The financial markets have started to price in higher interest rates and thus financing costs. Recently, however, a contrary trend has emerged. In the event of an even more restrictive US monetary policy through a reduction in the Fed’s balance sheet, there is nevertheless still a risk of an increase in interest rates and bond yields. Overall, this could also lead to a rise in financing costs for companies and further distortions on the equity market. This is especially possible in the case of the US-based Nasdaq index with its high share of growth stocks with a “long duration”, i.e. stocks with high interest rate sensitivity and relatively expensive valuations.

Conclusion: We are therefore focussing on quality in our equity and corporate bond investments, i.e. on companies that are less sensitive to rising financing costs during phases of historically high inflation thanks to their good market position and relatively stable profitability and that are more shielded against economic risks thanks to their defensive orientation.

Gérard Piasko

Gérard Piasko

Gérard Piasko is Chief Investment Officer and head of the investment committee of private bank Maerki Baumann. Before he was for many years Chief Investment Officer of Julius Baer, Sal. Oppenheim and Deutsche Bank.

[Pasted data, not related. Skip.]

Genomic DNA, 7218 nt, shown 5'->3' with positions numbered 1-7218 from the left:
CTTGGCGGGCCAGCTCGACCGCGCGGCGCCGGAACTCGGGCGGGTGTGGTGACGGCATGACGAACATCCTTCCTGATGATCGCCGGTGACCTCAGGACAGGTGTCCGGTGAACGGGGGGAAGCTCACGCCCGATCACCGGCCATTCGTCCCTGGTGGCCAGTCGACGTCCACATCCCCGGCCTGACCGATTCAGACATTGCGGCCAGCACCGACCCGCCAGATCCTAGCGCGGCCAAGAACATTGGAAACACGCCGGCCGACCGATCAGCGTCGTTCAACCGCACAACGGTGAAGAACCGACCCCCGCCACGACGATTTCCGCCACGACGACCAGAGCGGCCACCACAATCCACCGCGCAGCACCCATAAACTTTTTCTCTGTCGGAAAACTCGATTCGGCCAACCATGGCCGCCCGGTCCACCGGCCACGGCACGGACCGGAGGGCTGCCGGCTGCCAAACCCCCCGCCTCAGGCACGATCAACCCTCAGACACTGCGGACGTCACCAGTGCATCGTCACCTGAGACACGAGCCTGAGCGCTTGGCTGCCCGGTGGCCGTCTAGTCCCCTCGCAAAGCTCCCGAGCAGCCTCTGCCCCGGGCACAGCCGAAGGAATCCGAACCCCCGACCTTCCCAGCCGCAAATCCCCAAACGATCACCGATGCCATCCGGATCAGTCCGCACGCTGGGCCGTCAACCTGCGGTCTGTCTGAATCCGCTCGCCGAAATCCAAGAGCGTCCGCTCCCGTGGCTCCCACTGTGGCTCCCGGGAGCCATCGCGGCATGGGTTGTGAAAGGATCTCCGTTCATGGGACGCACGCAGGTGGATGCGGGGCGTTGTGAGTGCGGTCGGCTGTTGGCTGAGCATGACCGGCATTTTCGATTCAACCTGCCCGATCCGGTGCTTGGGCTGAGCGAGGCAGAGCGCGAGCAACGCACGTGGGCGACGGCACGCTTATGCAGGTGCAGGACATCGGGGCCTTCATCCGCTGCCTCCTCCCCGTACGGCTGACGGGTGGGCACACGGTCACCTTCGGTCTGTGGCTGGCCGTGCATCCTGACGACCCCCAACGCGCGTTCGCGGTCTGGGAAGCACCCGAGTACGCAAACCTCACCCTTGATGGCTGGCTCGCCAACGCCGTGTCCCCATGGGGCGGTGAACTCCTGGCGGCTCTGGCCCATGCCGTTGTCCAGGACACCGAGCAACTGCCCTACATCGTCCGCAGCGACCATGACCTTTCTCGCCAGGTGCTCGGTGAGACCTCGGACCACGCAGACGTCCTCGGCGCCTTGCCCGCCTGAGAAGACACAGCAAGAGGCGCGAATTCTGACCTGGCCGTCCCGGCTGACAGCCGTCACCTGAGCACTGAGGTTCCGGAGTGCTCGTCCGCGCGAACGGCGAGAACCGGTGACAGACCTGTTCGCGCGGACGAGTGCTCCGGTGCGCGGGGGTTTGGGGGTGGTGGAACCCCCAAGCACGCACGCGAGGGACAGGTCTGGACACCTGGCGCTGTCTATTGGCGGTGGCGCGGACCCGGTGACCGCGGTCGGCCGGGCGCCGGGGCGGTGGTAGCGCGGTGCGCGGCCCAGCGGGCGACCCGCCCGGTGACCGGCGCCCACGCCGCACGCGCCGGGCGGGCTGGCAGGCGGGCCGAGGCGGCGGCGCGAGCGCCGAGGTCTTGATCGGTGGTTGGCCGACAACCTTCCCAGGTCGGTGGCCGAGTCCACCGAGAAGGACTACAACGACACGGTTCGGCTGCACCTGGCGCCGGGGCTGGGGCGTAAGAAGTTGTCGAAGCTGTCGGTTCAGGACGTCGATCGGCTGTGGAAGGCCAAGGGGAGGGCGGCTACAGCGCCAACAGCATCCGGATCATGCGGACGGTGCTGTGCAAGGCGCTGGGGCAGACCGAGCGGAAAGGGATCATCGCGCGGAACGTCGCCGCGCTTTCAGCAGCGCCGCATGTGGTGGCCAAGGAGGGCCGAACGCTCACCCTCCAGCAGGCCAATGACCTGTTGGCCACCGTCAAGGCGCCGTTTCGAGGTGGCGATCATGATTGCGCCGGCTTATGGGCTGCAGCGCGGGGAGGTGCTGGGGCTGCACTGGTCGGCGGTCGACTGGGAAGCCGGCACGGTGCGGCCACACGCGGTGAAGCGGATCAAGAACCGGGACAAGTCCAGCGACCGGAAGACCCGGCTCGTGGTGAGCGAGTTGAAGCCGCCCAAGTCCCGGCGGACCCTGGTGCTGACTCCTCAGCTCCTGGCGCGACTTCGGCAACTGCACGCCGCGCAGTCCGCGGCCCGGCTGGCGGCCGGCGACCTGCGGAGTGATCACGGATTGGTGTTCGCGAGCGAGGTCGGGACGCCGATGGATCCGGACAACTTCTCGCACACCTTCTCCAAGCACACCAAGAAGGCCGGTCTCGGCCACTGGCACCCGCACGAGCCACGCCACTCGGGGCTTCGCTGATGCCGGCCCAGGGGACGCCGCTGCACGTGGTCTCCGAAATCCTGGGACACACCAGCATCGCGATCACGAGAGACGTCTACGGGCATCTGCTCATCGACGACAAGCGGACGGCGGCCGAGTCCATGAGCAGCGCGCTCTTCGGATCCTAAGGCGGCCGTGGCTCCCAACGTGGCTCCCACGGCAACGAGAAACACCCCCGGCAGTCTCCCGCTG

Modular investments with Maerki Baumann

The highlighted focus modules allow you to represent the mentioned topics in your portfolio:

Aktien Schweiz Aktien USA
Nebenwerte Schweiz Aktien Schwellenländer
Aktien Eurozone Aktien Global
Aktien Deutschland  
Obligationen CHF Global Ausgewogen
Obligationen EUR Rohstoffe
Obligationen USD Cryptocurrencies
Obligationen Schwellenländer Akzentmodul Private Equity


Convince yourself of our modular investment concept, the individual selection of attractive investment solution modules and the transparent pricing model.

Contact a client advisor for more information.

Important legal information: